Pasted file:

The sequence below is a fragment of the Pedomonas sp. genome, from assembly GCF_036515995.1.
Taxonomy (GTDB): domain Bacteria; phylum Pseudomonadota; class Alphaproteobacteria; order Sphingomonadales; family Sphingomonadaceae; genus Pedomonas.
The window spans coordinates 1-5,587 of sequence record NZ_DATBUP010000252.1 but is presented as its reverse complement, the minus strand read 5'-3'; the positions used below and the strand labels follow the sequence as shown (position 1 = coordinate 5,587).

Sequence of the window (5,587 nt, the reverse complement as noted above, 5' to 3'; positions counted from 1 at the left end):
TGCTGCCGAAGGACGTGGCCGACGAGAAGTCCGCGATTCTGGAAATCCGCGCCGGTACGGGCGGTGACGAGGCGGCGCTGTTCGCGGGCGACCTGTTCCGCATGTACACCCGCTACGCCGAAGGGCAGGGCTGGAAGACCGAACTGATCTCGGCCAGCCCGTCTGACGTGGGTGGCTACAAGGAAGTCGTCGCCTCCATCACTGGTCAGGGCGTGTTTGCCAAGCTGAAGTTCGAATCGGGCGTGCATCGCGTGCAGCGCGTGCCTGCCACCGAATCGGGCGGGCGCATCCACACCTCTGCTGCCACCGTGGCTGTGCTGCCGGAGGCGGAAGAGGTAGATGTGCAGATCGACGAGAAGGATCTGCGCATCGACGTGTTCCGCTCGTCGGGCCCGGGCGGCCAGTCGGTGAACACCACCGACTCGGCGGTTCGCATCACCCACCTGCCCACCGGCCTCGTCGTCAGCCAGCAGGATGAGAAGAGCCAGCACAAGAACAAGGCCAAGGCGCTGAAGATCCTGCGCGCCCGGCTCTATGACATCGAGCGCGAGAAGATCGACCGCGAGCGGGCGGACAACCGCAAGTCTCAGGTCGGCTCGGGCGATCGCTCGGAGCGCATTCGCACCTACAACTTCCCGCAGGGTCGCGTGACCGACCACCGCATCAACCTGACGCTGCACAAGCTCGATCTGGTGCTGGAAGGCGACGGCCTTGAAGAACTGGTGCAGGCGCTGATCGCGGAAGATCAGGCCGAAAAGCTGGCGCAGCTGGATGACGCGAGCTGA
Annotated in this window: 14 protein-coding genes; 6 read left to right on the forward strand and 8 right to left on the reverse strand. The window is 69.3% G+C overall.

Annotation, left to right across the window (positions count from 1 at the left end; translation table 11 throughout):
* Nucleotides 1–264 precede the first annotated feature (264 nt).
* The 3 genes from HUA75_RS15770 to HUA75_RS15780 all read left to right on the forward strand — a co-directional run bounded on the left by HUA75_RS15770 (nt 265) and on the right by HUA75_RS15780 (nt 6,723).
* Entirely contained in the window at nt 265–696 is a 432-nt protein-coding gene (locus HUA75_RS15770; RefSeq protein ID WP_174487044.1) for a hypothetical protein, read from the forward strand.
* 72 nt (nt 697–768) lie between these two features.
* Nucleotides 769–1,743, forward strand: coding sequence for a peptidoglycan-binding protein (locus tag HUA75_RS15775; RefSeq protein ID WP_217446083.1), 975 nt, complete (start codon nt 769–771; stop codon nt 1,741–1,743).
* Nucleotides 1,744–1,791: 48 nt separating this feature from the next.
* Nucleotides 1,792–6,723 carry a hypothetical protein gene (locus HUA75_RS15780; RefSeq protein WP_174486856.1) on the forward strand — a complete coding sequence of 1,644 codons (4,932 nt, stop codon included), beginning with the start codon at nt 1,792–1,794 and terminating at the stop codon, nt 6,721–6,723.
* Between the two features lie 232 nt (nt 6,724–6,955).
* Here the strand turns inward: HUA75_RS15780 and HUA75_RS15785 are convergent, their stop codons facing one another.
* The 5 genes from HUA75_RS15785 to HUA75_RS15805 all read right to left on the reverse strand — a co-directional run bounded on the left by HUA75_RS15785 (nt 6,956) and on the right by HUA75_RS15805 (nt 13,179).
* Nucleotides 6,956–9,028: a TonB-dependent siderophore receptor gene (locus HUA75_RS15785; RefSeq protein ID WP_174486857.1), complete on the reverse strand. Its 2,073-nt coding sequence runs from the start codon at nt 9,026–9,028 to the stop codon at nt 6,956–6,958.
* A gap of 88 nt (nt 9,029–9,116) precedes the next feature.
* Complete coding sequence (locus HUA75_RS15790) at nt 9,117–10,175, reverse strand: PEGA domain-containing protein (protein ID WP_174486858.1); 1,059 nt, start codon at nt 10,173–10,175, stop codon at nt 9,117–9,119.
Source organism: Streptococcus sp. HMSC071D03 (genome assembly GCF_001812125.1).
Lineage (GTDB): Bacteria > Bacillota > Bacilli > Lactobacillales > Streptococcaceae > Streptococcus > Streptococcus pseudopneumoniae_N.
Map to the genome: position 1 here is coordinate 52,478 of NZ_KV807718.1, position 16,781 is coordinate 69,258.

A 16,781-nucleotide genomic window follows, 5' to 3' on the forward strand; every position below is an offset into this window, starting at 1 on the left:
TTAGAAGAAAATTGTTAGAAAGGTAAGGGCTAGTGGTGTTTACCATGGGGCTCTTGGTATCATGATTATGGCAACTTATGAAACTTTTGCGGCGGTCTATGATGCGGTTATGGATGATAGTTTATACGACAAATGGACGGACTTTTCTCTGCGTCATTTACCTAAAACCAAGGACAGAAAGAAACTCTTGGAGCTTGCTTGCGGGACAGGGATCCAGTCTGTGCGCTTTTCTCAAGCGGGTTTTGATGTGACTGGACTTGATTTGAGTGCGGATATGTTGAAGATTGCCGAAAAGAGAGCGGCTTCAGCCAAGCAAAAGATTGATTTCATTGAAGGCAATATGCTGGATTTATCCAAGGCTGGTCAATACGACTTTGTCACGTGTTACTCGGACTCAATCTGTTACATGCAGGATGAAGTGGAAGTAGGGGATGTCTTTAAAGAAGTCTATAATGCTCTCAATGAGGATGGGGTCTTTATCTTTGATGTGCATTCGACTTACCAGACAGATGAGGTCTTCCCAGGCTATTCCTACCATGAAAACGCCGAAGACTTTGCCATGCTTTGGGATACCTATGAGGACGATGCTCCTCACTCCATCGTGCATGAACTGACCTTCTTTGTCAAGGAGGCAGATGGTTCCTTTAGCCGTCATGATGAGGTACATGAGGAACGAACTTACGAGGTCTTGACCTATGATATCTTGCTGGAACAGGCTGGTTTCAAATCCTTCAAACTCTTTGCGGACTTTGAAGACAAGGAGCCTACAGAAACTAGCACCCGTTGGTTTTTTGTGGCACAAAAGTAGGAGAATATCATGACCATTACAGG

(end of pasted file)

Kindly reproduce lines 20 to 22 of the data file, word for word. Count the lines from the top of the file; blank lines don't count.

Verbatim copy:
* Complete coding sequence (locus HUA75_RS15790) at nt 9,117–10,175, reverse strand: PEGA domain-containing protein (protein ID WP_174486858.1); 1,059 nt, start codon at nt 10,173–10,175, stop codon at nt 9,117–9,119.
Source organism: Streptococcus sp. HMSC071D03 (genome assembly GCF_001812125.1).
Lineage (GTDB): Bacteria > Bacillota > Bacilli > Lactobacillales > Streptococcaceae > Streptococcus > Streptococcus pseudopneumoniae_N.